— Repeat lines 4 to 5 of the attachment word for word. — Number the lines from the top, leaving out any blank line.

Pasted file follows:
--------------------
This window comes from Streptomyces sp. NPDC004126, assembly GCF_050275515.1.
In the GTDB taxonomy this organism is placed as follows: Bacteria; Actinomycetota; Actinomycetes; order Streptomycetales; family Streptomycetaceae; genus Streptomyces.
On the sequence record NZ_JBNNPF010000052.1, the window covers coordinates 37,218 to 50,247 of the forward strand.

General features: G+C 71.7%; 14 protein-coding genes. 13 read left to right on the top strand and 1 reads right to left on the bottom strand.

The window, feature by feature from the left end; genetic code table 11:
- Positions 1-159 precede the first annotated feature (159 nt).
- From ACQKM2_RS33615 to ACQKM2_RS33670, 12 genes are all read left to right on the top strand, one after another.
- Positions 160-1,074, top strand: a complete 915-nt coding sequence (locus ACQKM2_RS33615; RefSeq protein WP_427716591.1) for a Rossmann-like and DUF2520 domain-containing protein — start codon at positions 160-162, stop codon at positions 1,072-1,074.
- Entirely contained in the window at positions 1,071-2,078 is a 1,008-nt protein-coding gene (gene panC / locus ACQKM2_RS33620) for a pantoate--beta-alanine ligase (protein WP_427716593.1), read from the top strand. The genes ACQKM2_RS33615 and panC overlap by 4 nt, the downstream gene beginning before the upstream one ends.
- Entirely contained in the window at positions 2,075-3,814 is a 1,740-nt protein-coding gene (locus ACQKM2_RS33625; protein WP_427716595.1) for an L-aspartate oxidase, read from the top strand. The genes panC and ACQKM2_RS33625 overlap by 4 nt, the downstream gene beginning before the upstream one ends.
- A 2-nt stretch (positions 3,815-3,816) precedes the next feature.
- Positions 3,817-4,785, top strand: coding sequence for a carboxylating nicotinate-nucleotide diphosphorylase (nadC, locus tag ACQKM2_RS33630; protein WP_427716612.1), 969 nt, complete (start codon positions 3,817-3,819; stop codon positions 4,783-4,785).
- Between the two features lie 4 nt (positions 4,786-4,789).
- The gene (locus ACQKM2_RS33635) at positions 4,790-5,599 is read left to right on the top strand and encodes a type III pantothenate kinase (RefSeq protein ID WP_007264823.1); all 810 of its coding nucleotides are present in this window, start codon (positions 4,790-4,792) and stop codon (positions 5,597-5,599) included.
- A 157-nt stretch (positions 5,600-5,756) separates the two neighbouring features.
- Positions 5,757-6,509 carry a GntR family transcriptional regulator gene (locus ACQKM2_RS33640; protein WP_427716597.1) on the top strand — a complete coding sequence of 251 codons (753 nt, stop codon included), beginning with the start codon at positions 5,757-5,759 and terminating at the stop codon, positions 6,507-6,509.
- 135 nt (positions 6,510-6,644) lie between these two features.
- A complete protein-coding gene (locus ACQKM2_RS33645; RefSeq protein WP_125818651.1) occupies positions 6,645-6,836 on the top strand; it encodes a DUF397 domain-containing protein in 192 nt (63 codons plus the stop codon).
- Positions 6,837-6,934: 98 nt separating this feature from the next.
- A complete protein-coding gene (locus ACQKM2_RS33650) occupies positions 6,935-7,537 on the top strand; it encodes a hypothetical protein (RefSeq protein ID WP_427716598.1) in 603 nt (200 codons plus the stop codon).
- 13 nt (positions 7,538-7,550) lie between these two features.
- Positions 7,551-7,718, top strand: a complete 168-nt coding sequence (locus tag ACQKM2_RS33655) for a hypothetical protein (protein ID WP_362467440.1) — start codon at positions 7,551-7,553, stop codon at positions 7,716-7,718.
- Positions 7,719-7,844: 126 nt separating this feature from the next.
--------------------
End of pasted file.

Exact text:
General features: G+C 71.7%; 14 protein-coding genes. 13 read left to right on the top strand and 1 reads right to left on the bottom strand.

The window, feature by feature from the left end; genetic code table 11: